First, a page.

The Natural Environment Research Council (NERC) has installed Changepoint, Compuware’s IT portfolio management suite to help manage all its projects.
NERC is the UK’s main agency for funding and managing research, training and knowledge exchange in the environmental sciences.
Director of Finance and Information Systems at NERC, David Bloomer, told CBR that the company needed to change the way projects were managed. We are a multi-site organisation, it’s not simply people sat in an office, he said. NERC and its scientists are very project-driven. We try to prove something and then move on. We needed a sea change to bring the organisation back together and promote collaboration between sites.
Bloomer says Compuware’s Changepoint has not replaced an old system, as projects used to be managed manually. It used to be controlled on spreadsheets and Microsoft Access databases; it was basically a list of people who were involved in the project. It was state of the art when I joined the company, but there was no sophistication to the system, he said.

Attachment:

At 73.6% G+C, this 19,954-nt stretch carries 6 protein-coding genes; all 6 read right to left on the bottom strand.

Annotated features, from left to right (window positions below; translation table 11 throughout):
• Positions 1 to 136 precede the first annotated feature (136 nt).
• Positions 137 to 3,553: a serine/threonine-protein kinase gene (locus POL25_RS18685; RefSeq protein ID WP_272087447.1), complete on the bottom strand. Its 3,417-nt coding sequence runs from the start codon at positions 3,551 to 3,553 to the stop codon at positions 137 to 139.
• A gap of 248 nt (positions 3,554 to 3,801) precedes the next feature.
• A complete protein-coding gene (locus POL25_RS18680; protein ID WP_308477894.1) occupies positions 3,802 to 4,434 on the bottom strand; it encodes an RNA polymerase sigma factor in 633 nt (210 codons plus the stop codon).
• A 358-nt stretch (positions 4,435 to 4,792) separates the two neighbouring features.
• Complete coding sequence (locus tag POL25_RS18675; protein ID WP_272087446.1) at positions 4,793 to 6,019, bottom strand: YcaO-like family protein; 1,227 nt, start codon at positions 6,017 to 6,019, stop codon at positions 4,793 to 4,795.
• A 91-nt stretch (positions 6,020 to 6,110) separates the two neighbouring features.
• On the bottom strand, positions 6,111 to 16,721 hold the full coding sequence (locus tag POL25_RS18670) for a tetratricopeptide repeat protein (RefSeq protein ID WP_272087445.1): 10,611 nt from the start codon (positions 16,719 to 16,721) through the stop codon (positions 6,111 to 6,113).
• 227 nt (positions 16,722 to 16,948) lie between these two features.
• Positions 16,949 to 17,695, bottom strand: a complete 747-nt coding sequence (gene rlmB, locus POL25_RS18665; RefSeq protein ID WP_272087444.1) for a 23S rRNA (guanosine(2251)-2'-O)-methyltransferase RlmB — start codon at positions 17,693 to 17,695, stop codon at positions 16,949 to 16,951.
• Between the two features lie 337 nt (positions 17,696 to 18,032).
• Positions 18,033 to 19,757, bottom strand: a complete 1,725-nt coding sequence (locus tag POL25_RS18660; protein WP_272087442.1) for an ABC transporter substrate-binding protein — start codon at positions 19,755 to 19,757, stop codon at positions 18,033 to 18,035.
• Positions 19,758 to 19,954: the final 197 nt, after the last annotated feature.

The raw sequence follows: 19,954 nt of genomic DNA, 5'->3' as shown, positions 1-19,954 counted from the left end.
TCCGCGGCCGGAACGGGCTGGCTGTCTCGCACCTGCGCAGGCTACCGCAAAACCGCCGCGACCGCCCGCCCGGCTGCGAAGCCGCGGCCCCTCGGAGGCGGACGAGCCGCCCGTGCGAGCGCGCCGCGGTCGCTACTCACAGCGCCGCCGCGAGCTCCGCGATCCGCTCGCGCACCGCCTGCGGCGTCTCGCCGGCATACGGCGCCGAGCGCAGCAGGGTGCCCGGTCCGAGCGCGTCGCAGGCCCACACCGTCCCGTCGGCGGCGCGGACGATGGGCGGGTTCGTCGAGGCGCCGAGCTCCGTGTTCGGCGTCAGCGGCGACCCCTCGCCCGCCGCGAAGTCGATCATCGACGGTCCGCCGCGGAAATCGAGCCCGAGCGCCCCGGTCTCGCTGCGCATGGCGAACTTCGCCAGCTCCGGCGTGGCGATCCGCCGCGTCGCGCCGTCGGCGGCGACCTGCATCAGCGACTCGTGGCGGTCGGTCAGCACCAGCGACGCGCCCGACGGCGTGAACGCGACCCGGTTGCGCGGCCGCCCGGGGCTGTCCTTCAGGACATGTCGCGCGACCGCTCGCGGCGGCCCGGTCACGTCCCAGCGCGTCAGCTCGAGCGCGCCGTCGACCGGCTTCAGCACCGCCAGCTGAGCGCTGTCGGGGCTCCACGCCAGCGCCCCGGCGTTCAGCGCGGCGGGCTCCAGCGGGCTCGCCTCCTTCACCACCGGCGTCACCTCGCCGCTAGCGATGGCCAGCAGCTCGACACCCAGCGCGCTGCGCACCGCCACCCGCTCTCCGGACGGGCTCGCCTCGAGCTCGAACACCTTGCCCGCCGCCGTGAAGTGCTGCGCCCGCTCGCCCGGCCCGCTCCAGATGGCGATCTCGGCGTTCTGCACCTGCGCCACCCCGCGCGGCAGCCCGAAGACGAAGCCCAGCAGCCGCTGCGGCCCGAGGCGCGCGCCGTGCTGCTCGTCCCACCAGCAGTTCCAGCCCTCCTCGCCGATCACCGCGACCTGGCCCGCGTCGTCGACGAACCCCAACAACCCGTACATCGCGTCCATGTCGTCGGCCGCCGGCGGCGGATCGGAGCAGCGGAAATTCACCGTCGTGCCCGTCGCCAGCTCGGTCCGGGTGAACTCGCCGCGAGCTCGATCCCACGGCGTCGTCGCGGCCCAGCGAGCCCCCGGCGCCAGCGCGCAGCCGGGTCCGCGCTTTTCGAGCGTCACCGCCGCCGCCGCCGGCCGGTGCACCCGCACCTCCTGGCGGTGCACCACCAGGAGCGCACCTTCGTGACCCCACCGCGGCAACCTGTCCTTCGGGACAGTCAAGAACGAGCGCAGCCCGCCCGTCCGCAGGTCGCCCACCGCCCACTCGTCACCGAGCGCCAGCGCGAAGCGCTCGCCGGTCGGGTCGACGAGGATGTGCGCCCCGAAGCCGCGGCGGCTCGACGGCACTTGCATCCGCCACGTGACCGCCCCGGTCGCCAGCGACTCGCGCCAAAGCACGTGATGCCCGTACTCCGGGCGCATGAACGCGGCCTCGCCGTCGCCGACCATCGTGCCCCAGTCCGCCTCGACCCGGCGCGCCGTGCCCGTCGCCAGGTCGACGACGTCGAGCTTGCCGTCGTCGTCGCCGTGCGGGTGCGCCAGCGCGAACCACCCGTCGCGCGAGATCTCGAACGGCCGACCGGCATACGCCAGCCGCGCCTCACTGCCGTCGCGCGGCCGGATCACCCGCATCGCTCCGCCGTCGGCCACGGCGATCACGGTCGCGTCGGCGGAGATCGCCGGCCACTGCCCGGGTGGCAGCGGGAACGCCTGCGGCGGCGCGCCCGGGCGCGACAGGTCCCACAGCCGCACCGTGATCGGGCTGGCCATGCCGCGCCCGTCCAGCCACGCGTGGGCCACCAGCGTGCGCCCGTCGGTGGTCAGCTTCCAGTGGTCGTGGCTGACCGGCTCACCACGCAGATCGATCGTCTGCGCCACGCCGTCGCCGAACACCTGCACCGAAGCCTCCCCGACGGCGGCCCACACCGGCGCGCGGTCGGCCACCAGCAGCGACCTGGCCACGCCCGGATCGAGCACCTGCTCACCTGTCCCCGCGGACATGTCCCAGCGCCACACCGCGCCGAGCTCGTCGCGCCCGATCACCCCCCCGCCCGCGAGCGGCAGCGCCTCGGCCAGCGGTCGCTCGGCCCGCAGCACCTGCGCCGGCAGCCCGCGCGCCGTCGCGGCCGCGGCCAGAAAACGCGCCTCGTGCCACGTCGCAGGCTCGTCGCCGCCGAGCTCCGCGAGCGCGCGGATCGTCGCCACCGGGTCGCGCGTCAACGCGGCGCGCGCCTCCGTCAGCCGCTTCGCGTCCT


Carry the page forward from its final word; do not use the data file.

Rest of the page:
After a successful trial involving 250 people across three sites, NERC launched a full-scale roll out. Bloomer said Changepoint now tracks 1,300 projects costing around £230m, handles around 250 logins per day and supports around 1,400 users.
Changepoint has enabled NERC to manage every step of a project’s life, from proposal to budget generation and the approval process. Once project authorisation has been granted the system can identify and allocate resources. When a project gets underway Changepoint can help users to record time spent, which will help NERC keep track of progress and financially accountability.
Bloomer said: Scientists do not like keeping records, formal reports or anything like that; it’s not in their makeup. Previously they would have to scroll through lists to find the project and people associated with it, now all the relevant information can be found with a couple of clicks.
NERC has plans to use Changepoint in the British Geological Survey and is also set to trial the system in parts of the British Antarctic Survey.